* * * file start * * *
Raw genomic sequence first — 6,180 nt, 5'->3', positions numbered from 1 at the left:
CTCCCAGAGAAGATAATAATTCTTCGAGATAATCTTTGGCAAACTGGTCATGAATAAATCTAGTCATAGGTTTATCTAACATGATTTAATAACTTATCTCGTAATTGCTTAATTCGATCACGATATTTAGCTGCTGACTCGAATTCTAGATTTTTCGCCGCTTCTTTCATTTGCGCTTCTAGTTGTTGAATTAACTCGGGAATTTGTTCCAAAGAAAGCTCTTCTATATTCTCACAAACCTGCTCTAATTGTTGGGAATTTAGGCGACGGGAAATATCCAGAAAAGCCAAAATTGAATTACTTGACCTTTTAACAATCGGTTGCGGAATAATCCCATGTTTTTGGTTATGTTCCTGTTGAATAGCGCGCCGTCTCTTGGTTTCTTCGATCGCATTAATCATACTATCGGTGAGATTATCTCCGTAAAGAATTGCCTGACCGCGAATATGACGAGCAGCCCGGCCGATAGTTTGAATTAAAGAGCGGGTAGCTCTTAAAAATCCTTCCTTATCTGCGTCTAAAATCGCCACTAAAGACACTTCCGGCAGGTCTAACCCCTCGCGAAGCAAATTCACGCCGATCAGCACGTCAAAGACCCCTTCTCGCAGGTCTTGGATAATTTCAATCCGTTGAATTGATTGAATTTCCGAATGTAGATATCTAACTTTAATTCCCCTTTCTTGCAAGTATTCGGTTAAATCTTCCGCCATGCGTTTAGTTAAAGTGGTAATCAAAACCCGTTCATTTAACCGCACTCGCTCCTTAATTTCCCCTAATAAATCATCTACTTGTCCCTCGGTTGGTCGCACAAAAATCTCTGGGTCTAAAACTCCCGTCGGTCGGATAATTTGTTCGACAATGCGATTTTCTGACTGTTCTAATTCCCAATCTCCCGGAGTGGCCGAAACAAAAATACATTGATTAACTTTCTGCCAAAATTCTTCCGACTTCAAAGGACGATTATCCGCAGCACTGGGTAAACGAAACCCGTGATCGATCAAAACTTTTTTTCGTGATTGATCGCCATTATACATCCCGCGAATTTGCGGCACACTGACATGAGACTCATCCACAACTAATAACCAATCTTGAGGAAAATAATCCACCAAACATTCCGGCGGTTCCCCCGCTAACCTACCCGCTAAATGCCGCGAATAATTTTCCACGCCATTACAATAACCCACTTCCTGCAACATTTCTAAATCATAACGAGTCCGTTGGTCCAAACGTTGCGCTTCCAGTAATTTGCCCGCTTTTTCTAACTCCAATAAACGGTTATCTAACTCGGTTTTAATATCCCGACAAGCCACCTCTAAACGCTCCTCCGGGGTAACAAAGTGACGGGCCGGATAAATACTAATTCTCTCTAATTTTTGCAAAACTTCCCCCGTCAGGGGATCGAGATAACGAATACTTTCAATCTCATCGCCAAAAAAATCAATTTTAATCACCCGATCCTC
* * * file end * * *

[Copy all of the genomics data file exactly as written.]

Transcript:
Raw genomic sequence first — 6,180 nt, 5'->3', positions numbered from 1 at the left:
CTCCCAGAGAAGATAATAATTCTTCGAGATAATCTTTGGCAAACTGGTCATGAATAAATCTAGTCATAGGTTTATCTAACATGATTTAATAACTTATCTCGTAATTGCTTAATTCGATCACGATATTTAGCTGCTGACTCGAATTCTAGATTTTTCGCCGCTTCTTTCATTTGCGCTTCTAGTTGTTGAATTAACTCGGGAATTTGTTCCAAAGAAAGCTCTTCTATATTCTCACAAACCTGCTCTAATTGTTGGGAATTTAGGCGACGGGAAATATCCAGAAAAGCCAAAATTGAATTACTTGACCTTTTAACAATCGGTTGCGGAATAATCCCATGTTTTTGGTTATGTTCCTGTTGAATAGCGCGCCGTCTCTTGGTTTCTTCGATCGCATTAATCATACTATCGGTGAGATTATCTCCGTAAAGAATTGCCTGACCGCGAATATGACGAGCAGCCCGGCCGATAGTTTGAATTAAAGAGCGGGTAGCTCTTAAAAATCCTTCCTTATCTGCGTCTAAAATCGCCACTAAAGACACTTCCGGCAGGTCTAACCCCTCGCGAAGCAAATTCACGCCGATCAGCACGTCAAAGACCCCTTCTCGCAGGTCTTGGATAATTTCAATCCGTTGAATTGATTGAATTTCCGAATGTAGATATCTAACTTTAATTCCCCTTTCTTGCAAGTATTCGGTTAAATCTTCCGCCATGCGTTTAGTTAAAGTGGTAATCAAAACCCGTTCATTTAACCGCACTCGCTCCTTAATTTCCCCTAATAAATCATCTACTTGTCCCTCGGTTGGTCGCACAAAAATCTCTGGGTCTAAAACTCCCGTCGGTCGGATAATTTGTTCGACAATGCGATTTTCTGACTGTTCTAATTCCCAATCTCCCGGAGTGGCCGAAACAAAAATACATTGATTAACTTTCTGCCAAAATTCTTCCGACTTCAAAGGACGATTATCCGCAGCACTGGGTAAACGAAACCCGTGATCGATCAAAACTTTTTTTCGTGATTGATCGCCATTATACATCCCGCGAATTTGCGGCACACTGACATGAGACTCATCCACAACTAATAACCAATCTTGAGGAAAATAATCCACCAAACATTCCGGCGGTTCCCCCGCTAACCTACCCGCTAAATGCCGCGAATAATTTTCCACGCCATTACAATAACCCACTTCCTGCAACATTTCTAAATCATAACGAGTCCGTTGGTCCAAACGTTGCGCTTCCAGTAATTTGCCCGCTTTTTCTAACTCCAATAAACGGTTATCTAACTCGGTTTTAATATCCCGACAAGCCACCTCTAAACGCTCCTCCGGGGTAACAAAGTGACGGGCCGGATAAATACTAATTCTCTCTAATTTTTGCAAAACTTCCCCCGTCAGGGGATCGAGATAACGAATACTTTCAATCTCATCGCCAAAAAAATCAATTTTAATCACCCGATCCTC